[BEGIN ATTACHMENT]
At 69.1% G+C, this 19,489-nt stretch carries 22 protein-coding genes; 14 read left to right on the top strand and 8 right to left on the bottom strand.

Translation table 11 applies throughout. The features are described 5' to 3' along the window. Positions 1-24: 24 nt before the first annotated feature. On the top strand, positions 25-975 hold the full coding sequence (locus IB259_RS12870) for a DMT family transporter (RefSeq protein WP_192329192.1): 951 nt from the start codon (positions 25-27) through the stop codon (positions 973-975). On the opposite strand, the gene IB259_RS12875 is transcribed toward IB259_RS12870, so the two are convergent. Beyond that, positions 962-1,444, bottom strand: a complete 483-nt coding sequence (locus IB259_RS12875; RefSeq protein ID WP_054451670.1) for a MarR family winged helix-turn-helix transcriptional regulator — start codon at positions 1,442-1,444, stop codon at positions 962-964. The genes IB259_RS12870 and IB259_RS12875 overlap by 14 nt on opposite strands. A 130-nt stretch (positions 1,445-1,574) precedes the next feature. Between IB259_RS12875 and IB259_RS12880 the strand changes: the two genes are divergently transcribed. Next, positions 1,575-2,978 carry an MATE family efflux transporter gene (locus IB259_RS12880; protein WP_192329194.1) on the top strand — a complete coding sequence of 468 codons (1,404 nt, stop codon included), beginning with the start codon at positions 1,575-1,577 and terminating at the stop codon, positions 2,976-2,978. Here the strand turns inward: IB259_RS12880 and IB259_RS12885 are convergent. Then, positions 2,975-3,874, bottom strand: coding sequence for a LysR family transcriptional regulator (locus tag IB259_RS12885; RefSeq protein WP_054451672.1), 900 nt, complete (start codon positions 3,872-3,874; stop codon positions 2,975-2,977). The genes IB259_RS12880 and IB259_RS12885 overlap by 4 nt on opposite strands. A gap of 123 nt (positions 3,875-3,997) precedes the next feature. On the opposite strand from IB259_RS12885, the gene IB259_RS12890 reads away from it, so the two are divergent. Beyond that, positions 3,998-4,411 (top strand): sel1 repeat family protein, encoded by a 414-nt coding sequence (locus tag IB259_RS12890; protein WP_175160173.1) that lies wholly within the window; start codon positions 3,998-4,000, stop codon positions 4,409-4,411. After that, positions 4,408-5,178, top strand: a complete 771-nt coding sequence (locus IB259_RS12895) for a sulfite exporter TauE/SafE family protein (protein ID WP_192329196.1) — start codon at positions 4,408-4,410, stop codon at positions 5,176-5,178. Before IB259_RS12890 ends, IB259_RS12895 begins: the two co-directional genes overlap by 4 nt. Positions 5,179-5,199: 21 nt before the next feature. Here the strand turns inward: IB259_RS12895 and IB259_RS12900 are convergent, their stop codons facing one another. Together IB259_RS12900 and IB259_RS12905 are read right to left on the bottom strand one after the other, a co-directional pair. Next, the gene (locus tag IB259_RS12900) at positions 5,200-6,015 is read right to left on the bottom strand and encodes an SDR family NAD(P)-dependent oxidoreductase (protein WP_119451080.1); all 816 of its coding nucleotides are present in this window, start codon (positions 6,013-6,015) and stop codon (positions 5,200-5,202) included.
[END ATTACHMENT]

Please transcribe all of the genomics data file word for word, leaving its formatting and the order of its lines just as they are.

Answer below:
At 69.1% G+C, this 19,489-nt stretch carries 22 protein-coding genes; 14 read left to right on the top strand and 8 right to left on the bottom strand.

Translation table 11 applies throughout. The features are described 5' to 3' along the window. Positions 1-24: 24 nt before the first annotated feature. On the top strand, positions 25-975 hold the full coding sequence (locus IB259_RS12870) for a DMT family transporter (RefSeq protein WP_192329192.1): 951 nt from the start codon (positions 25-27) through the stop codon (positions 973-975). On the opposite strand, the gene IB259_RS12875 is transcribed toward IB259_RS12870, so the two are convergent. Beyond that, positions 962-1,444, bottom strand: a complete 483-nt coding sequence (locus IB259_RS12875; RefSeq protein ID WP_054451670.1) for a MarR family winged helix-turn-helix transcriptional regulator — start codon at positions 1,442-1,444, stop codon at positions 962-964. The genes IB259_RS12870 and IB259_RS12875 overlap by 14 nt on opposite strands. A 130-nt stretch (positions 1,445-1,574) precedes the next feature. Between IB259_RS12875 and IB259_RS12880 the strand changes: the two genes are divergently transcribed. Next, positions 1,575-2,978 carry an MATE family efflux transporter gene (locus IB259_RS12880; protein WP_192329194.1) on the top strand — a complete coding sequence of 468 codons (1,404 nt, stop codon included), beginning with the start codon at positions 1,575-1,577 and terminating at the stop codon, positions 2,976-2,978. Here the strand turns inward: IB259_RS12880 and IB259_RS12885 are convergent. Then, positions 2,975-3,874, bottom strand: coding sequence for a LysR family transcriptional regulator (locus tag IB259_RS12885; RefSeq protein WP_054451672.1), 900 nt, complete (start codon positions 3,872-3,874; stop codon positions 2,975-2,977). The genes IB259_RS12880 and IB259_RS12885 overlap by 4 nt on opposite strands. A gap of 123 nt (positions 3,875-3,997) precedes the next feature. On the opposite strand from IB259_RS12885, the gene IB259_RS12890 reads away from it, so the two are divergent. Beyond that, positions 3,998-4,411 (top strand): sel1 repeat family protein, encoded by a 414-nt coding sequence (locus tag IB259_RS12890; protein WP_175160173.1) that lies wholly within the window; start codon positions 3,998-4,000, stop codon positions 4,409-4,411. After that, positions 4,408-5,178, top strand: a complete 771-nt coding sequence (locus IB259_RS12895) for a sulfite exporter TauE/SafE family protein (protein ID WP_192329196.1) — start codon at positions 4,408-4,410, stop codon at positions 5,176-5,178. Before IB259_RS12890 ends, IB259_RS12895 begins: the two co-directional genes overlap by 4 nt. Positions 5,179-5,199: 21 nt before the next feature. Here the strand turns inward: IB259_RS12895 and IB259_RS12900 are convergent, their stop codons facing one another. Together IB259_RS12900 and IB259_RS12905 are read right to left on the bottom strand one after the other, a co-directional pair. Next, the gene (locus tag IB259_RS12900) at positions 5,200-6,015 is read right to left on the bottom strand and encodes an SDR family NAD(P)-dependent oxidoreductase (protein WP_119451080.1); all 816 of its coding nucleotides are present in this window, start codon (positions 6,013-6,015) and stop codon (positions 5,200-5,202) included.